Piano Graveyard

It began as an art installation, and has become a tip-of-the-hat to Buddhist ideology.

The project began with composer and musician Ross Bolleter, who works solely with ruined pianos; instruments that are anywhere between the first and final stages of decay.

Bolleter ran an art installation in Perth that allowed the public to experiment with 16 ruined pianos, and at the end, was left with nowhere to keep them.

A call from a mutual friend to the owners of Wambyn Olive Grove in Western Australia resulted in a home for the instruments on a property just outside of York, a town about 100km out of Perth.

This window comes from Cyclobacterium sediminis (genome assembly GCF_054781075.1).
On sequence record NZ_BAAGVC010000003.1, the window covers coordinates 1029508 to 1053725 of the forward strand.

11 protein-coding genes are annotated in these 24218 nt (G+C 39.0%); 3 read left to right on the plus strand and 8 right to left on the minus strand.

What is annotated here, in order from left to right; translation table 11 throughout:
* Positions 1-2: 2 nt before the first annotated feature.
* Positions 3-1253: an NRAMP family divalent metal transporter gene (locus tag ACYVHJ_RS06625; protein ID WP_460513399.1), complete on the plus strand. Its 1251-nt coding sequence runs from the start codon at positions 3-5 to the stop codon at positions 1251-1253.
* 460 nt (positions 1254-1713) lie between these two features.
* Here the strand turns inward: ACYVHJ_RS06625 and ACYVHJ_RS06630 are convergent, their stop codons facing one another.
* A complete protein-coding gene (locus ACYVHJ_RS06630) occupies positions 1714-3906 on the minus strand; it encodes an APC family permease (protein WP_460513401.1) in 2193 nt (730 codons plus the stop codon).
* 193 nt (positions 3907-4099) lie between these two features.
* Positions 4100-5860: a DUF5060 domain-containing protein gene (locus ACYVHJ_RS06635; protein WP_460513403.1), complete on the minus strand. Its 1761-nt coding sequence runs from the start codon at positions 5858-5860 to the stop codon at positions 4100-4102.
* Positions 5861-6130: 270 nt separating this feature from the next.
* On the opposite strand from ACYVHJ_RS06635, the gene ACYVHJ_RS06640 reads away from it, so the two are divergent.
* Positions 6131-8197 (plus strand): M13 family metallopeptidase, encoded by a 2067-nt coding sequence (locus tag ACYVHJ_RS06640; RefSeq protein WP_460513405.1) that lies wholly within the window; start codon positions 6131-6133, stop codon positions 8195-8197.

From that point onwards, Penny and Kim haven’t looked back, accepting pianos from those who can’t bear to dump their beloved instruments on the rubbish tip.

Since the early 2000s, the couple have collected over 35 pianos, placing them at random spots around their property, allowing the pianos to live out the rest of their days in the middle of the bush.


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